Holding Successful Auditions

Of all the many jobs you need to do, this is one of the most important – so here are a few thoughts to help you make the exercise as successful as possible.

Ensure a good turnout

This may seem obvious, but don’t schedule auditions on a day when there are likely to be competing events. You want as many people as possible through the door. Cajole, arm twist, flatter – give yourself the best possible pool of people to cast from.

The 80% rule

Many professional directors consider that casting can determine 80% of the success of their production. (And that includes me!) If you get the right people – even if all you do is turn up and read the paper whilst they get on with it – the show will probably turn out ok. Conversely, get the wrong people and there is virtually nothing you can do to turn things around!

Of course, it’s rarely quite as stark as this – and you probably don’t intend to turn up and just read the newspaper – but the key point is, don’t delude yourself. If someone isn’t right for the part you won’t be able to make them right, however much work you do with them.

Make it easy

Make sure everyone has the opportunity to read through the relevant bits of text prior to the audition. (Maybe set up links to excerpts on your website?)

Remember, not everyone is able to sight read well, so you need to give them every opportunity to give of their best.

Keep it short

Choose short excerpts to read. (No more than two pages.) If you want to see more, much better to read the same excerpt again.

Make the odd suggestion

If you are interested in someone and want to hear more, don’t just ask them to read again without any feedback. Ask them to make some sort of simple change the next time they read. (And simple is important – not a string of instructions!) Ask them to make it more urgent, or louder, or faster, or to use more of themselves in the character – or anything that seems appropriate. It can be much more revealing than just reading again.

Ask for volume and projection

Just like Shakespeare, Pantomime is a heightened style. It doesn’t really work unless there is a bit of attack behind it. Request your performers to give you a reading that will get to the back of the Hall. It may well help to liberate their inner clown or baddie!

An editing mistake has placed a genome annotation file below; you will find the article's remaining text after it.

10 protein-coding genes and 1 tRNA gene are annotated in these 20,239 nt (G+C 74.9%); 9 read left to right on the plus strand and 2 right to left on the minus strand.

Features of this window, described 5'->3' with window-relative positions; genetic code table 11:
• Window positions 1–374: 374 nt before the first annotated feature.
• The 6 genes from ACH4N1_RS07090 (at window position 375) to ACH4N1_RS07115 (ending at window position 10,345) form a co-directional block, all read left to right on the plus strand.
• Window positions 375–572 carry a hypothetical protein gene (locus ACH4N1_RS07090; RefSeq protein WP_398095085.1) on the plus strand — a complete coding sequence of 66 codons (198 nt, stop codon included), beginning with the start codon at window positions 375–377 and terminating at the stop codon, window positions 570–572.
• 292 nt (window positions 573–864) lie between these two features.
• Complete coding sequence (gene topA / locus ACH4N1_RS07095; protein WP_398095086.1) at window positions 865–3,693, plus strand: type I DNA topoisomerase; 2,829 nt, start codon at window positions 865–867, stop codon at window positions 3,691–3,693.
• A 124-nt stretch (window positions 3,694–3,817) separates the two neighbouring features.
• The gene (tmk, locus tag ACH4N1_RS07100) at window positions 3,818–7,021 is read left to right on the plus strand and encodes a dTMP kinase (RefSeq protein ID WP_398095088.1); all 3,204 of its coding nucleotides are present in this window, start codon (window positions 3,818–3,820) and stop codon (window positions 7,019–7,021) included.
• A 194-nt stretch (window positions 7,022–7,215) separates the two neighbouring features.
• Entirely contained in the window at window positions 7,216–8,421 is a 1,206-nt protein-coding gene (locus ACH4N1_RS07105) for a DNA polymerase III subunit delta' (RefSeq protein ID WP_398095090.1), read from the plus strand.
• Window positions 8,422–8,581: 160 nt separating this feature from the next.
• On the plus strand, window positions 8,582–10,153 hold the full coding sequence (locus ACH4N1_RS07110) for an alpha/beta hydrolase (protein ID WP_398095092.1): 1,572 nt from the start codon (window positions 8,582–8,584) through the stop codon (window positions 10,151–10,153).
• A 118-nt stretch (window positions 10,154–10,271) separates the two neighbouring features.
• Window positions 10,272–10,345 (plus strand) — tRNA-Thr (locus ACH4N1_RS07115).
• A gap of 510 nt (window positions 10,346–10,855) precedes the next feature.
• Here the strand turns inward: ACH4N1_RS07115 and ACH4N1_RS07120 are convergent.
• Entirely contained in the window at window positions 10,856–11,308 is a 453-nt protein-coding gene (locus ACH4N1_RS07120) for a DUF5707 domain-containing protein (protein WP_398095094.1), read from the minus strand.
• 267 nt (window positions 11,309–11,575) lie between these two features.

Funny bones

Some people are just funnier than others! There’s not much you can do about this – it’s true in both amateur and professional theatre – but it is essential that the actors you choose for dame and the leading comic roles, have funny bones – it’s innate and you can’t really teach it.


Good singing is always a bonus, but not everyone needs to sing beautifully in pantomime. However, it really does help if your principal boy and girl have nice singing voices. (Either that, or cut the romantic numbers!)

Try to make sure that you end up with a good blend of voices throughout the company, but be prepared to be flexible. A warm, funny, likeable dame who can’t sing a note is much more valuable to you than a superb singer without those qualities!

Make it fun

You want a nice informal and friendly atmosphere. Everyone does better when they are enjoying themselves!

Don’t be afraid to re-call

If you can’t make up your mind between two performers, ask to see them again. Often a second appraisal can bring things into focus.

Hold more auditions

If you weren’t happy with the turnout the first time, renew the arm twisting and try and see some more people. Good luck!

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I always knew it was an excellent script, but getting those audience responses the whole cast now realise just how good it is.
Denise Rosewell, Director, Ali Baba. Easton Players

"The wittiest and most original writer working in pantomime today."
AS Magazine

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